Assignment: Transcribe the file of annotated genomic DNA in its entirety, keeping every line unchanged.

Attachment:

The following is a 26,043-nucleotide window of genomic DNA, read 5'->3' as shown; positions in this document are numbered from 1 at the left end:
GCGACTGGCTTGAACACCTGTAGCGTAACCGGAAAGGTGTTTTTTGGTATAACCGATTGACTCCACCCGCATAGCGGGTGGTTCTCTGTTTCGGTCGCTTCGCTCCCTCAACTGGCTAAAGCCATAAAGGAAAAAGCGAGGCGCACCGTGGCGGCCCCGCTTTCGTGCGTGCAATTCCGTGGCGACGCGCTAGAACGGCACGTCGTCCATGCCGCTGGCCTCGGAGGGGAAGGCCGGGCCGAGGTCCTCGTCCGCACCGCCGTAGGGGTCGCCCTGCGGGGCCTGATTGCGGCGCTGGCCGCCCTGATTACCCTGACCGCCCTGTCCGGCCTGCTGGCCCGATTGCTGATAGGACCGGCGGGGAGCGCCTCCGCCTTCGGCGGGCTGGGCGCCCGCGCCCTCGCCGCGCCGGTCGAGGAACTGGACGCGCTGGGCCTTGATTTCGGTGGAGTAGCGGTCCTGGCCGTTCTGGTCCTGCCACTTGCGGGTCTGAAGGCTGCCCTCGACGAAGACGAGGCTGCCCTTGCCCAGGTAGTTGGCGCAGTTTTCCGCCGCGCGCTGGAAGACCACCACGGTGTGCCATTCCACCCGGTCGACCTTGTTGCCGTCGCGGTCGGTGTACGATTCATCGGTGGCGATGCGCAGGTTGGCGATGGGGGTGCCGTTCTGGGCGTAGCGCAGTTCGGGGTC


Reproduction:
The following is a 26,043-nucleotide window of genomic DNA, read 5'->3' as shown; positions in this document are numbered from 1 at the left end:
GCGACTGGCTTGAACACCTGTAGCGTAACCGGAAAGGTGTTTTTTGGTATAACCGATTGACTCCACCCGCATAGCGGGTGGTTCTCTGTTTCGGTCGCTTCGCTCCCTCAACTGGCTAAAGCCATAAAGGAAAAAGCGAGGCGCACCGTGGCGGCCCCGCTTTCGTGCGTGCAATTCCGTGGCGACGCGCTAGAACGGCACGTCGTCCATGCCGCTGGCCTCGGAGGGGAAGGCCGGGCCGAGGTCCTCGTCCGCACCGCCGTAGGGGTCGCCCTGCGGGGCCTGATTGCGGCGCTGGCCGCCCTGATTACCCTGACCGCCCTGTCCGGCCTGCTGGCCCGATTGCTGATAGGACCGGCGGGGAGCGCCTCCGCCTTCGGCGGGCTGGGCGCCCGCGCCCTCGCCGCGCCGGTCGAGGAACTGGACGCGCTGGGCCTTGATTTCGGTGGAGTAGCGGTCCTGGCCGTTCTGGTCCTGCCACTTGCGGGTCTGAAGGCTGCCCTCGACGAAGACGAGGCTGCCCTTGCCCAGGTAGTTGGCGCAGTTTTCCGCCGCGCGCTGGAAGACCACCACGGTGTGCCATTCCACCCGGTCGACCTTGTTGCCGTCGCGGTCGGTGTACGATTCATCGGTGGCGATGCGCAGGTTGGCGATGGGGGTGCCGTTCTGGGCGTAGCGCAGTTCGGGGTC